Rembrandt van Rijn werd in 1606 of 1607 in Leiden geboren als zoon van een Molenaar. Hij stierf in 1669 in Amsterdam. Hij wordt algemeen gezien als een van de belangrijkste schilders van de Gouden Eeuw, een zeer belangrijke periode in de Nederlandse geschiedenis waarin het land een ongekende economische en culturele groei doormaakte. Er is maar weinig over zijn leven bekend, maar we weten dat hij door zijn ouders op 14-jarige leeftijd in de leer is gedaan bij de Leidse schilder Jacob van Swanenburgh en later nog een korte tijd bij de Amsterdamse schilder Pieter Lastman.

(Text taken from the Dutch Proficiency Test by Transparent Language)

Sample questions:

Wie is Rembrandt?

Wat is de Gouden Eeuw?

Wanneer stierf Rembrandt?

Waar is Rembrandt geboren?

Waarom was de Gouden Eeuw een belangrijke periode?

Hoe leerde Rembrandt schilderen?

Lost & Found: A meteorite?

Posted on 23. Aug, 2014 by in Culture, Dutch Vocabulary, News

What happened?

Last Monday night, some burglars seemed to be quite confused. They stole a very important meteoriet (meteorite) from the Dutch sterrenwacht (observatory) and museum Sonnenborgh, which was found in 1925. However, they did not seem to know that the brandkast (safe) they stole contained the 2-inch stone. The museum director Bas Nugteren said they were looking for money, but that they could not have found much in his building. According to him, it was an accident that they stole the stones.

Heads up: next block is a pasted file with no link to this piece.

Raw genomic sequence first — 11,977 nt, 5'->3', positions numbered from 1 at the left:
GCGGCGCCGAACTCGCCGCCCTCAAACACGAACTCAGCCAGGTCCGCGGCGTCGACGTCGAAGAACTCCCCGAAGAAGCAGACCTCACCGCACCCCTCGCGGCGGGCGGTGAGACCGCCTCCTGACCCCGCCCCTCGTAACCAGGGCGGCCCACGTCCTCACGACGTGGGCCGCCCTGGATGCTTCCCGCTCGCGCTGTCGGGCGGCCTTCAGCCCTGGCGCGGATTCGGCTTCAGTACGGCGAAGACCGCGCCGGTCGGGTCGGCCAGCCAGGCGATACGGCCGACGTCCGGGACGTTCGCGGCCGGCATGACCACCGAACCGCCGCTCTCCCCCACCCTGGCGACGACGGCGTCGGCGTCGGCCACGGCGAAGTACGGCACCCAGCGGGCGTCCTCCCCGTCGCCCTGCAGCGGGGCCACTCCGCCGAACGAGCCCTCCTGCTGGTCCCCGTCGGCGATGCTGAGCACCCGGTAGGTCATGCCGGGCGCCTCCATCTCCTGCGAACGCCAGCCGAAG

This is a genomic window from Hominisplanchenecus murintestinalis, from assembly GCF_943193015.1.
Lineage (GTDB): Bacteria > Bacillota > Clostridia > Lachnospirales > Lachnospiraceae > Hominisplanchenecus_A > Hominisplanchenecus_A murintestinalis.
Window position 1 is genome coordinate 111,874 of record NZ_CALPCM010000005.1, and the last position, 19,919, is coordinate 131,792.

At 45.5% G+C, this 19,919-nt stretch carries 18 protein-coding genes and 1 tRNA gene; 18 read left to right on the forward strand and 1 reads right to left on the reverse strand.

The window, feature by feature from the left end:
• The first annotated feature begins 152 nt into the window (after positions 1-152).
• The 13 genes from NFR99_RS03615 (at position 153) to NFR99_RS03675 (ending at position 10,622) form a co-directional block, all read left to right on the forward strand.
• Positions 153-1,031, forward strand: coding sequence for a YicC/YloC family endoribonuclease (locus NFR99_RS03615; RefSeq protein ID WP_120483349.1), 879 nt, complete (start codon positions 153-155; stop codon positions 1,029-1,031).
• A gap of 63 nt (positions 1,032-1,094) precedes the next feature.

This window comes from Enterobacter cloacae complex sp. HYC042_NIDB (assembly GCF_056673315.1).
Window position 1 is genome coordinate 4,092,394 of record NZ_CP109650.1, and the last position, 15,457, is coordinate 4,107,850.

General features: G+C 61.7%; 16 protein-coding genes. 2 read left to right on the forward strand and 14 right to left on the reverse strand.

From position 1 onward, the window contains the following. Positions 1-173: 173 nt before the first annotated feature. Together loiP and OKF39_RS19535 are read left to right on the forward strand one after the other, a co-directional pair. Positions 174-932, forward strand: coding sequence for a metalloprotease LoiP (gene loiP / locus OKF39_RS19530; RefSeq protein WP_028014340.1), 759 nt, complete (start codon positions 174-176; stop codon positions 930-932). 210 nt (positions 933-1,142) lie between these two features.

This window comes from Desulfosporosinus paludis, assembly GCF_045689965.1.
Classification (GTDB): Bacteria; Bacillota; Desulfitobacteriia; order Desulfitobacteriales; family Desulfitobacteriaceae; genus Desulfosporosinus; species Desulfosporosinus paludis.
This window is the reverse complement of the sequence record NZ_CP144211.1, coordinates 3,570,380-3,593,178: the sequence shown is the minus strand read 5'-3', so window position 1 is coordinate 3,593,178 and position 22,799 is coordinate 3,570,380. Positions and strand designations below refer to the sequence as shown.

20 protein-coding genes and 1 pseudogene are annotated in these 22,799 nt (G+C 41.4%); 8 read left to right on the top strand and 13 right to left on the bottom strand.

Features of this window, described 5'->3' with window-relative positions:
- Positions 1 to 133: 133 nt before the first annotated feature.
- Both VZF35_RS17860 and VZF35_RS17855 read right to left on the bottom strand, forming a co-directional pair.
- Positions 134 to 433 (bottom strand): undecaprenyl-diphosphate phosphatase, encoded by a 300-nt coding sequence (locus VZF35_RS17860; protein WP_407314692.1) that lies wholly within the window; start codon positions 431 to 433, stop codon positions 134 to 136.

Een meteoriet (Image by Pieter VanderLinden at Flickr.com)

Unfortunately, the meteorite was broken, but found back yesterday, on Friday morning. Two tennis players were looking for their tennis ball when they found the stones in de bosjes (in the bushes) in a plastic bag. They handed them over to the politie (police). On the news, Mr. Nugteren had asked the dieven (thieves) to return the stones, as they do not have any market value, but are cultural and historical items without a price. And so they did on Friday.

Meteorites in the Netherlands

Maybe you are surprised that meteorites have fallen in a small country like the Netherlands, but I can assure you: they have! In fact, many were never found. There are just too many woods where they could have landed. Five, however, were discovered. One of them is this one, the Ellemeet, found in 1925. The others:

1840 – one found close to Uden.

1843 – one found close to Utrecht.

1873 – one found close to Diepenveen.

1925 – the Ellemeet found close to Ellemeet.

1990 – Glanerburg-meteoriet found close to Glanerburg.

It is estimated that the Ellemeet is 4.6 billion years old! So it is fortunate it was found back, but a shame it is broken now… However, it is still large enough and interesting enough to be displayed in the museum. A big relief for the Netherlands!

A video about the news can be found here (hopefully it is available in your country!):

http://nos.nl/l/689522

 

Vocabulary on meteorites and space:

meteoriet - meteorite

de ruimte - space

het heelal - the universe

de ster - the star

sterrenwacht - observatory

donker - dark

de hemel - sky/heaven

de lucht - air/sky

vallen - to fall

vallende ster - shooting star